But that’s never been the most appealing aspect of Spider-Man to me. As a shy kid who had trouble talking to people, I most admired how funny Spider-Man could be once he put on the mask, how much fun he was having beating up the bad guys and cracking wise. Sure, tragedy was a big part of what made the title legendary, but for my money Peter’s ability to overcome that tragedy with optimism and humor is what made him human. That humanity made Spidey the best kind of hero.
And if was still I kid, I would have gone Rhino on someone to get that Spider-Man balloon.
Found in the entryway of The Frisco Shop (Austin, TX)
Posted: September 12th, 2011 | Author: Max Romero | Filed under: Uncategorized | Tags: comics in the wild | No Comments »
Tigra: Superhero. Bikini-enthusiast. Vandal.
Found on a North-Central Austin sidewalk
Posted: March 23rd, 2011 | Author: Max Romero | Filed under: Uncategorized | Tags: comics in the wild | 2 Comments »
I have a confession to make: I like hot dogs more than I like Wolverine.
It’s no reflection on the bajillions of fans of the oh-so-popular Marvel mutant, but something to keep in mind is that I’m freakin’ old, man. I was there when when Logan was this weird little hairy guy from Canada who kept showing up in issues of Alpha Flight. I was there when Claremont insisted on turning the character’s angst up so high it blew out the speakers. And I was there in those dark times known as the 90s, when Wolverine was EVERYWHERE.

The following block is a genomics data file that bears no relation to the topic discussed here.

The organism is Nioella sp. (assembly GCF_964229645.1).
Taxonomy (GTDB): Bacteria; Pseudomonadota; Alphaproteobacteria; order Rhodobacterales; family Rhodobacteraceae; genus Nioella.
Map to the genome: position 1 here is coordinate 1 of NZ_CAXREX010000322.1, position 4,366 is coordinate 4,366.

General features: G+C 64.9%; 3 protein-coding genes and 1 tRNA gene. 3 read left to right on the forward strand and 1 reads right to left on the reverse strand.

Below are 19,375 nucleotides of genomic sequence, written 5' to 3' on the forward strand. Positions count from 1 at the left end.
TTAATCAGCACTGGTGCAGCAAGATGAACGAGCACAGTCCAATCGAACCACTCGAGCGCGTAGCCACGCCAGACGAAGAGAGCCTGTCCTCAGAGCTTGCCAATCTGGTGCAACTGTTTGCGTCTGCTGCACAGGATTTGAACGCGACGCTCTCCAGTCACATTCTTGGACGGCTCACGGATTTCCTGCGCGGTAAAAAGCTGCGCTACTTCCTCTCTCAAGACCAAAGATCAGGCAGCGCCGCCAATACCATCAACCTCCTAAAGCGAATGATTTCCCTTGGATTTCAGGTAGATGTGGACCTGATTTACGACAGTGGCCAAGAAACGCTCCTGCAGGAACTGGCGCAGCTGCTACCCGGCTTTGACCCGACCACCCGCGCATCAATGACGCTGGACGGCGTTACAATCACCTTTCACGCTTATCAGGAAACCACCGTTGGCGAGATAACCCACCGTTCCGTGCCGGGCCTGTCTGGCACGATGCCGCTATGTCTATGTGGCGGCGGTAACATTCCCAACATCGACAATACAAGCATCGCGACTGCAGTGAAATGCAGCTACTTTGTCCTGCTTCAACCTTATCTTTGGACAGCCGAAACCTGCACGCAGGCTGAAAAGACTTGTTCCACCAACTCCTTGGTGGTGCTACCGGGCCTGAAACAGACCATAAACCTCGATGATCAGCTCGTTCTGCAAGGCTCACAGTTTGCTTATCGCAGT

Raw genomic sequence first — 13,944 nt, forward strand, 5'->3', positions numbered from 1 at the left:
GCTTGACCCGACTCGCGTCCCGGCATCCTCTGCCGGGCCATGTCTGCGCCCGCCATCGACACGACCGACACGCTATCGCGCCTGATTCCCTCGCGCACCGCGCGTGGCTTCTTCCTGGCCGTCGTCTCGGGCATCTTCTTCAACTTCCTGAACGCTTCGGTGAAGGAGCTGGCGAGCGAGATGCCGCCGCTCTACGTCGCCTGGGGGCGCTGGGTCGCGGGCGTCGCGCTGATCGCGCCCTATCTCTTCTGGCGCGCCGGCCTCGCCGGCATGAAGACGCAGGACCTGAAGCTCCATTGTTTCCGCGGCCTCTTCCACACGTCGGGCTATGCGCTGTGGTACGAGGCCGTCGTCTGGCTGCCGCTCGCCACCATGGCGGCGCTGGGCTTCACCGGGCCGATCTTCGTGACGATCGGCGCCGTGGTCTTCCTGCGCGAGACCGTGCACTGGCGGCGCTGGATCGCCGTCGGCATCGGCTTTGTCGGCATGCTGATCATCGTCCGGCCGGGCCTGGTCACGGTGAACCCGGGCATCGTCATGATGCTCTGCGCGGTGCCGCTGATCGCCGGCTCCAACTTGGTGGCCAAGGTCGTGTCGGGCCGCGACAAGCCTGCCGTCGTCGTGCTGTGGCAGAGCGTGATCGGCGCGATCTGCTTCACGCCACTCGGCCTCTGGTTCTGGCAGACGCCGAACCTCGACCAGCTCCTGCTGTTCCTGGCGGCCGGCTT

Basically, I liked the inner beast-fighting, modern day-samurai version of Wolverine but over time found myself overstuffed with Wolverine. (Ugh – that sounds unsavory.)
At this point, I thought I couldn’t be surprised by Logan sightings, even in the most unlikely places. But then I went to my number one hot dog place in town, and guess who I ran into?
This is now officially my favorite version of Wolverine.
Posted: March 8th, 2011 | Author: Max Romero | Filed under: Uncategorized | Tags: comics in the wild | No Comments »
Right next to the apartment building I live in is a plumbing supply store, and all day long dudes in trucks filter in and out of the shop’s parking lot. There’s a pretty even mix of vans belonging to bigger plumbing companies and the everyday pick-up trucks of the independent wrench-jockey. My wife and I have lived in this building for years, and at one point were in an apartment that overlooked the back lot of the supply store itself, so I’ve become familiar with some of the local plumbers just out of sheer repetition.
There’s one, though, that’s an obvious favorite.
Strangely enough, I never see the same two plumbers in the van at the same time. Hmmm …